Such a world is a long way from the “end of history” that Francis Fukuyama and others anticipated only a decade ago. At the time, it was suggested that the most momentous decisions in the post-Cold War world would revolve around a set of rather mundane choices: Coke or Pepsi? Sony or Panasonic? MTV or ESPN? Media metaphors flowed easily then. Satellite TV and the dawning of the Worldwide Web seemed to augur a collapsing of boundaries and the ultimate triumph of consumer capitalism, leading to an era of global peace and prosperity. Implicit in such speculation were presumptions of the development paradigm that had been so thoroughly discredited by scholarly criticism and practical application only four decades ago. Yet in spite of substantial evidence to the contrary, US leaders during the 1980s and1990s contended that that trade liberalization, new technologies, and Western expertise would unleash the productive power of lesser-developed nations. They likewise resurrected the “end of ideology” as the “end of history,” which played as a companion theme to the “weightless economy” and the “global communication grid.”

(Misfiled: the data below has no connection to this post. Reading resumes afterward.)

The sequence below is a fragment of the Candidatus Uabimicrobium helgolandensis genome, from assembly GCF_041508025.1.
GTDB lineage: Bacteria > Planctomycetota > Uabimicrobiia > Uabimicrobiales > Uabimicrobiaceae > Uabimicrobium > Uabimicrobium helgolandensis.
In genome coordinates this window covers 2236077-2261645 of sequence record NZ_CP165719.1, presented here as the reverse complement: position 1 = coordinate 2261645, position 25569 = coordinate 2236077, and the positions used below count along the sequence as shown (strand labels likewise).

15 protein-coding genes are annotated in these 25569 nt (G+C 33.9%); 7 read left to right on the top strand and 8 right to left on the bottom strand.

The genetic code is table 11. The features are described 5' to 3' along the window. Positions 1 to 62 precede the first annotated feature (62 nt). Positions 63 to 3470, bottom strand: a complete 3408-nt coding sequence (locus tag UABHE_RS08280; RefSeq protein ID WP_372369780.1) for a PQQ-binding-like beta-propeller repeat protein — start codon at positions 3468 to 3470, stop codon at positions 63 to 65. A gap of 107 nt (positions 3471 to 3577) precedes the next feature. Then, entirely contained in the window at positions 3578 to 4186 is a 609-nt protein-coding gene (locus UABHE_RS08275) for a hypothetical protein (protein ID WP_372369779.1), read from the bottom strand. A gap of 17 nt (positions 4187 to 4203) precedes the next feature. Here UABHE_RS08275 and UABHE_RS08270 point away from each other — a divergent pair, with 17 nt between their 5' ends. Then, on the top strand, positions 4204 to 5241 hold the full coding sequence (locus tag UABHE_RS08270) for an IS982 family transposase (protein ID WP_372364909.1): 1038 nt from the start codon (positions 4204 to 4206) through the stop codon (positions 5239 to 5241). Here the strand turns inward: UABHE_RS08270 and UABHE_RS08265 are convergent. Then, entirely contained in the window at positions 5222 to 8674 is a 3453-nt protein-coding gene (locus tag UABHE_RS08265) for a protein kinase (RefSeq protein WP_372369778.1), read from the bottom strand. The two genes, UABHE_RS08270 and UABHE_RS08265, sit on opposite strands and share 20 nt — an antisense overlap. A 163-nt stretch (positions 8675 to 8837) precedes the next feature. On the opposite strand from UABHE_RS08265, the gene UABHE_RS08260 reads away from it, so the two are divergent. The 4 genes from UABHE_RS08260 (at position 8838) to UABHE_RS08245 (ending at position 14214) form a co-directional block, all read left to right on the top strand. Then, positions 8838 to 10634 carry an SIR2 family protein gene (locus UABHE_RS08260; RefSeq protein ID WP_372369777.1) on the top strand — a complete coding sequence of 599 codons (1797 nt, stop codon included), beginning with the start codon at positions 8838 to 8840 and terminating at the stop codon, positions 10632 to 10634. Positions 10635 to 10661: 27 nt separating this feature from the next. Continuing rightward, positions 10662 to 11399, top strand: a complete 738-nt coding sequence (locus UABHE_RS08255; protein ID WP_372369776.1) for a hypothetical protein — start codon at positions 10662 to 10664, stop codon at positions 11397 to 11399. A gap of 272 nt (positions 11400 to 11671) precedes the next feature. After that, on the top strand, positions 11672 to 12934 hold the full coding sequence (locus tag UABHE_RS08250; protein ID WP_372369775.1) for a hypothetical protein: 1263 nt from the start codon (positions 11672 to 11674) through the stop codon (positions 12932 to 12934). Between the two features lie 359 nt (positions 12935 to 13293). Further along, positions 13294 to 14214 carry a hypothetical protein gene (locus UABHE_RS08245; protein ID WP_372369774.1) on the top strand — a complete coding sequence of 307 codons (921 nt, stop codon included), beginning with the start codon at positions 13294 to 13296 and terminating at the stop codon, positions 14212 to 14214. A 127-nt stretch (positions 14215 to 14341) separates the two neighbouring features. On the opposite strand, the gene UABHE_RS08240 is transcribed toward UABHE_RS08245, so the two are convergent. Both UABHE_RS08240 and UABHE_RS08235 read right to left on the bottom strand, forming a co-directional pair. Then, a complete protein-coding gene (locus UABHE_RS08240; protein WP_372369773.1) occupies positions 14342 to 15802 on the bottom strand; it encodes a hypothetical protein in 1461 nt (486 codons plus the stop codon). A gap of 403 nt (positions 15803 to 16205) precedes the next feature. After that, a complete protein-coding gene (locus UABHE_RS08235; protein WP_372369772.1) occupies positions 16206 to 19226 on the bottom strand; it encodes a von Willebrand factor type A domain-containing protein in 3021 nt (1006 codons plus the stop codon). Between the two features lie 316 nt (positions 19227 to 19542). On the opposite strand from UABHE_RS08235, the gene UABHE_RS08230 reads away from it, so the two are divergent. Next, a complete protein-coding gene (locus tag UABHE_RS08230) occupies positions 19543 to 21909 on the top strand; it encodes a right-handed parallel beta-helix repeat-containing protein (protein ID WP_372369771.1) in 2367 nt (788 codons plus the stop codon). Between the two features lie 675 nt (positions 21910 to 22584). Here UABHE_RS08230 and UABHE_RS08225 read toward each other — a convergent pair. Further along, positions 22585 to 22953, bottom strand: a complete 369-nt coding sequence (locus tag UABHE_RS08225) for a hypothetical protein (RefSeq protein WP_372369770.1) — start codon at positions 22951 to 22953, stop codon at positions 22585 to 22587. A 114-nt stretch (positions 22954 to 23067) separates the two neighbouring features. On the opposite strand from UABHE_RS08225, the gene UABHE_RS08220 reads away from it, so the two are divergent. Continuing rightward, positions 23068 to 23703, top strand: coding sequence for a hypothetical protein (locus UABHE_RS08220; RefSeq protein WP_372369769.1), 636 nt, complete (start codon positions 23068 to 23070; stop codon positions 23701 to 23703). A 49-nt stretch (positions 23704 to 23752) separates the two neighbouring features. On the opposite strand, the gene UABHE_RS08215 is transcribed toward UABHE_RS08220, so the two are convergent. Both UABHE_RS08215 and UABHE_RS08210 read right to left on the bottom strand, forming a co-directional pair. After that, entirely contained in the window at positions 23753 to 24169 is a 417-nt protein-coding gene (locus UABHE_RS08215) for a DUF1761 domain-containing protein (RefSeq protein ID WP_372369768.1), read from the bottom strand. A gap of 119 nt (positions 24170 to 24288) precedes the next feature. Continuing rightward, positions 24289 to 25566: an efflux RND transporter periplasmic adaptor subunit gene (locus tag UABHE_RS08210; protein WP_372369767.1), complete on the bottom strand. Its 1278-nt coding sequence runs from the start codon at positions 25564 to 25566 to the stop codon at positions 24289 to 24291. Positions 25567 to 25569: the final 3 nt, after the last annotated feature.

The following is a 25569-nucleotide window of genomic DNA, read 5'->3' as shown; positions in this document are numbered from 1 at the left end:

Of course the worm turns and now, in the new millennium, cultural and economic difference again seem as intractable as jet lag, as global communication technologies seem to be engendering a disjunctive set of social relations that one might refer to as media lag. That is, rather than fostering spontaneous development, television exposure seems to be exacerbating tensions between global imagery and local experience. So for example, in the wake of the World Trade Center attack, it is commonly suggested by scholars, journalists, and government officials that the recent diffusion of television throughout the Middle East has fueled a wave of resentments regarding disparities within the region, as well as between lifestyles East and West. Yet it’s important to note that this phenomenon can also be found in societies to the north, south, and east of Baghdad.